HIPEC – a New and Effective Treatment for Metastatic Abdominal Cancer
This successful cancer treatment, provided at Sheba Medical Center, allows for the direct application of concentrated chemotherapy.
Metastatic Abdominal Cancer
Cancer such as gastrointestinal tumors, ovarian cancer, and mesothelioma often metastasize – or spread – to the abdominal cavity. Chemotherapy is usually the treatment of choice in these cases. Unfortunately, the outlook is often grim.
For example, both colorectal cancer and tumors of the appendix tend to invade the abdominal cavity. This can create situations where the whole abdominal cavity becomes filled with tumors, causing abdominal distension.
Without treatment, patients usually survive for only 5-12 months under these circumstances.
The problem with conventional chemotherapy in these cases is that it is almost always administered intravenously, through the circulatory system. These cancers often do not have a good blood supply, meaning it is difficult for the chemotherapy drugs to reach their targets via blood circulation.
HIPEC – A New Therapy
Around 30 years ago, a new technique started seeing limited use for specific abdominal cancers. This technique, known as cytoreductive surgery (CRS), involves the removal of all visible lesions and tumors. Since CRS is unlikely to remove all the cellular remnants of cancer, it is followed by hyperthermic intraperitoneal chemotherapy (HIPEC).
HIPEC is a chemotherapy “wash” where the abdominal cavity is bathed in high concentration chemotherapy drugs at an elevated temperature of 42o C (107.6o F).
As Prof. Aviram Nissan, the Director of Department of Surgery C, explains,
“HIPEC was originally used only for cancer of the appendix and mesothelioma, two relatively rare diseases. However, in the last decade HIPEC has been applied to metastatic cancer in the abdominal cavity originating in the colon, stomach, and ovaries.”
HIPEC at Sheba Medical Center
The use of HIPEC for abdominal cancers has risen dramatically in the past 10 years. Today, the technique is employed at most leading cancer centers, including Sheba Medical Center. In fact, more than 500 patients have already undergone the treatment at Sheba with a great success rate. Prof. Nissan was among the first specialist to provide this treatment.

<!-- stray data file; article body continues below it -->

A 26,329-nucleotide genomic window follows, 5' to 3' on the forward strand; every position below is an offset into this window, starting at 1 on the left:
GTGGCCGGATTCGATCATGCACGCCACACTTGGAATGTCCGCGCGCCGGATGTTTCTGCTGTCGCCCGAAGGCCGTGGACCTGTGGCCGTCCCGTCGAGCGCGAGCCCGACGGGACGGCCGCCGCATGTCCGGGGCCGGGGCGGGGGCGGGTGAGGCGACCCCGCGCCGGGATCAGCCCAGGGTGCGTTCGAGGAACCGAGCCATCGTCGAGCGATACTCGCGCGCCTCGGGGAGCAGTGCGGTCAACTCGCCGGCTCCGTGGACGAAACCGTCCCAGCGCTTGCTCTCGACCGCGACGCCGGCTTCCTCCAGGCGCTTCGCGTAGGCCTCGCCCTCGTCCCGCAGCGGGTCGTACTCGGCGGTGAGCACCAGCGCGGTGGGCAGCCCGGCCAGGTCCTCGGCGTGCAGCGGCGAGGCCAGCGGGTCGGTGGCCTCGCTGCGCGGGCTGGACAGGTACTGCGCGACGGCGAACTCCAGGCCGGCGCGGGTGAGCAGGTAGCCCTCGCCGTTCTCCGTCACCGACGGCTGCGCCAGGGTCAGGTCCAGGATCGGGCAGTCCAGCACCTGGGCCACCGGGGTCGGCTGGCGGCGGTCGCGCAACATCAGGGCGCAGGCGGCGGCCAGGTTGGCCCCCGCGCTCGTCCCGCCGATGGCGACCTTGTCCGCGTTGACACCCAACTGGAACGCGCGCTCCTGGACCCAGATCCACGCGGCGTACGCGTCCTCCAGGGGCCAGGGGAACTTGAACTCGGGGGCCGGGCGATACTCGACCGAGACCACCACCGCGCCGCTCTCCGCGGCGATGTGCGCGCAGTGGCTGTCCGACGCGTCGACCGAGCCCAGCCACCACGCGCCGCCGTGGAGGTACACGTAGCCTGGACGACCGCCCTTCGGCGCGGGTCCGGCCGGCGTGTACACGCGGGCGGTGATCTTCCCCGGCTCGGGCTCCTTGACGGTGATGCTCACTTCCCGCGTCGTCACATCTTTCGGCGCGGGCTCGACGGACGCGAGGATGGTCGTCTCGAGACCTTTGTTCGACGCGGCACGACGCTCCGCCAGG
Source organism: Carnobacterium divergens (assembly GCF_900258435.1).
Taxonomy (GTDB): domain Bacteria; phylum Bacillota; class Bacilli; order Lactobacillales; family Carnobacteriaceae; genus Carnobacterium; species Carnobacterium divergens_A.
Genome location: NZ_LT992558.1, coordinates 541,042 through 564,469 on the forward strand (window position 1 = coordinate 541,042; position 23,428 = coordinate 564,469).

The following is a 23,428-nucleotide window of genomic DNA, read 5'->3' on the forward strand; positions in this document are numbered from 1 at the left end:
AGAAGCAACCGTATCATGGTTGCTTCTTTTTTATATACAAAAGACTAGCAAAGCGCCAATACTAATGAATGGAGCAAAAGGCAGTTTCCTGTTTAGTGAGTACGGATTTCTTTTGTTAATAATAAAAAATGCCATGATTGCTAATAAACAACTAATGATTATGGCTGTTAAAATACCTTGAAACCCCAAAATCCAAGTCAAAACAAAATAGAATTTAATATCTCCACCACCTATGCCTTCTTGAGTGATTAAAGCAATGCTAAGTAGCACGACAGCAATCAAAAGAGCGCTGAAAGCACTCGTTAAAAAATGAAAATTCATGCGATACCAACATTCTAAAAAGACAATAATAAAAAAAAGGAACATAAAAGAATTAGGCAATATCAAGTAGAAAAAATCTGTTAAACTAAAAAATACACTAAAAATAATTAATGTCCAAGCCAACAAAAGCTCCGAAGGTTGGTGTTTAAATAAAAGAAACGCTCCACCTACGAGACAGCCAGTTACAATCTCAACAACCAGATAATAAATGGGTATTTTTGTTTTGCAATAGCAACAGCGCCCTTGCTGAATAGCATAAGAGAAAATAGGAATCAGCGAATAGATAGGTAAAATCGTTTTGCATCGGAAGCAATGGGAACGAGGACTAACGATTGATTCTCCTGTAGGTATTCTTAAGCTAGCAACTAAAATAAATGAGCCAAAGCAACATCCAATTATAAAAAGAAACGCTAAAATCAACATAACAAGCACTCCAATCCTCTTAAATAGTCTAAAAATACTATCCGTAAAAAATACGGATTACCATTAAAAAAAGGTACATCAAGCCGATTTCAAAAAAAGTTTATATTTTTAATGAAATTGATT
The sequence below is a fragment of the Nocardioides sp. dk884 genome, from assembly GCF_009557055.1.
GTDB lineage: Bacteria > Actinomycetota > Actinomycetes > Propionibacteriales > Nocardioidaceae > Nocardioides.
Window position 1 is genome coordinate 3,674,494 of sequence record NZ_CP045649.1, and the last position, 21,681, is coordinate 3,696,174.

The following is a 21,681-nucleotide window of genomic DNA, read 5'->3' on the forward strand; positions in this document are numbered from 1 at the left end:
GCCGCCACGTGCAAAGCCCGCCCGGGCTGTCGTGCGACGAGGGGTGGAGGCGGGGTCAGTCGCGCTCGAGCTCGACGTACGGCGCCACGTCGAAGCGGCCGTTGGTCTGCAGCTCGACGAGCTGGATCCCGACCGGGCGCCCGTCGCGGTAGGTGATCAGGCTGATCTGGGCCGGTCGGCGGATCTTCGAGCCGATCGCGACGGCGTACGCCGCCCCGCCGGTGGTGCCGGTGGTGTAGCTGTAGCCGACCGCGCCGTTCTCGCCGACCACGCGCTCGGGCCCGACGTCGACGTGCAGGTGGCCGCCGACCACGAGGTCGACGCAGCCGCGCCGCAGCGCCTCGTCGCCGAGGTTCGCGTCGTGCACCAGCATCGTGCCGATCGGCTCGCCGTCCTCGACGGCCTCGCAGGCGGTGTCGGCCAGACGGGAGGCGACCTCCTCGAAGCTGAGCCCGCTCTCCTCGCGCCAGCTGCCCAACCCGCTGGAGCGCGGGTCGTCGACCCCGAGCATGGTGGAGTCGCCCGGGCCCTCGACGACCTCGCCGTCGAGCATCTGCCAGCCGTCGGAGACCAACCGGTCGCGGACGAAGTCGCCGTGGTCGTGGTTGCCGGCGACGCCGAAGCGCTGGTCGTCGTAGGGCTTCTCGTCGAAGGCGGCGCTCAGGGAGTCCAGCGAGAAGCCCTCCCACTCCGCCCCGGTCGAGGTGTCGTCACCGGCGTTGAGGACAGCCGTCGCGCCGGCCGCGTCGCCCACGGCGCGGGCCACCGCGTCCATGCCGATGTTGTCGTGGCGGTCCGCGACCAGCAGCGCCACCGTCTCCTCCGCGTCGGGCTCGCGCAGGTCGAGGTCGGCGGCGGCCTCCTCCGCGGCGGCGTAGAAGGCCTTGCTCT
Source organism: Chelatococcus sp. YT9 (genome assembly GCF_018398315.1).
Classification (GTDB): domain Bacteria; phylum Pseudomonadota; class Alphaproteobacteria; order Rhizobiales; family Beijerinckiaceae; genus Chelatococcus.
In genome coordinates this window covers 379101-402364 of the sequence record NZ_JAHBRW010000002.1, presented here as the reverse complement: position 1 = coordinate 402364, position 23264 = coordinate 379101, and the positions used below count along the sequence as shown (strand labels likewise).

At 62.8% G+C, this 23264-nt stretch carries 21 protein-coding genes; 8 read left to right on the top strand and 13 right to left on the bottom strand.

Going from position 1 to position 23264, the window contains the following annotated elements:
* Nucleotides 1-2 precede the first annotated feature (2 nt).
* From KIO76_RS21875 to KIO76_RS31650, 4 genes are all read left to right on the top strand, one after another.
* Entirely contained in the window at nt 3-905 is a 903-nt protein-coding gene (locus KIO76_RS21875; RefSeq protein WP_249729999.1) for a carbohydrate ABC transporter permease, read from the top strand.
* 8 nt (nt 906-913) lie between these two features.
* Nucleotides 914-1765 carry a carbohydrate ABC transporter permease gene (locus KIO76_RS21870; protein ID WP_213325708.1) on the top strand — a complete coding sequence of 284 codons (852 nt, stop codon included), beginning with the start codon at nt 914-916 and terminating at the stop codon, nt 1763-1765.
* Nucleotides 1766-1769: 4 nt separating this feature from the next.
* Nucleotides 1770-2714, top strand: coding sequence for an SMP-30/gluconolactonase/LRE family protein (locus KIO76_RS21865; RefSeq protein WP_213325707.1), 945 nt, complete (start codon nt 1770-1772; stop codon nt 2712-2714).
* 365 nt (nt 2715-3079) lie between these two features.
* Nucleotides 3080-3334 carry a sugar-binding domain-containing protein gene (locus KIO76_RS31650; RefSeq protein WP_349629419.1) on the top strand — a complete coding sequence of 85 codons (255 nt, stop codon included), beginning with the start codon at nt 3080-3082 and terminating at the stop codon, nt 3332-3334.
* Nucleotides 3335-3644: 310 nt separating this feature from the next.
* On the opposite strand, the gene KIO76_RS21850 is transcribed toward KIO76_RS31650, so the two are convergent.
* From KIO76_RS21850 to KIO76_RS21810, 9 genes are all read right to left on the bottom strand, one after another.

Sheba Medical Center
Prof. Aviram Nissan
Prof. Nissan describes the procedure at Sheba,
“In HIPEC surgery, all the metastases are removed from the abdominal cavity. This is a long and complex process and sometimes requires the removal of various abdominal organs that are infiltrated by the tumor. At the end of the surgical portion, chemotherapy is delivered using the method called the Colosseum.
In this method, the abdominal cavity is washed with chemotherapy at a temperature of 42 degrees Celsius for a duration of 60-90 minutes, enabling optimal contact of the chemical material with all the abdominal organs while maintaining a high temperature, and protecting the staff from contact with the material.
The purpose of this procedure is to destroy those cancer cells in the abdominal cavity that are not visible. After delivery of HIPEC, the patient wakes up and is transferred to the recovery room.”
The patients are followed up by their treatment team, including their oncologists and surgeon, subsequent to the HIPEC treatment.
Sometimes, no further chemotherapy is needed after HIPEC.
Furthermore, a laparoscopic approach to deliver HIPEC has been used at Sheba Medical Center under the initiative of Prof. Mordechai Gutman, the Director of Surgery Department B. Laparoscopic surgeries are minimally invasive and generally require less recovery time than conventional, open surgeries.
In laparoscopic HIPEC, tiny port incisions are made to introduce a camera and instruments into the abdominal cavity, rather than using a long incision as in an open procedure. These patients require no surgical drains and are typically able to leave the hospital after just a few days.
Who is a Candidate for HIPEC?
In order to be a good candidate for HIPEC treatment, a patient must fulfill a few criteria. These include:
1. Metastatic cancer must be limited to the peritoneal cavity, without spread to distant organs, as confirmed by chest/abdomen CT or PET-CT.
2. The patient should have a good functional status and be free of other significant diseases, such as kidney or cardiovascular disease.
Prof. Nissan points out, “In addition to the potential benefits that HIPEC surgery offers in improving quality of life and prolonged life expectancy, it is important to remember that due to the complexity and extent of surgery, complications may occur. In order to significantly reduce this possibility, the pre-operative assessment and the procedure itself are carried out by a highly-qualified and knowledgeable staff specializing in this unique procedure.”
Advantages of HIPEC Treatment
Another advantage of HIPEC is that a massive dose of chemotherapy drugs can be used, increasing the likelihood of eradicating the cancer. In fact, the dose given is up to 20 times the IV dose of chemotherapy. This high, heated dose, in combination with surgical removal of the tumors, is currently the most effective method of addressing metastatic cancer in the abdominal cavity.
As reflected by published studies, the results of HIPEC far exceed those of conventional chemotherapy or surgery alone. Now, patients that were previously considered incurable have hope of beating their disease and adding years to their life spans.
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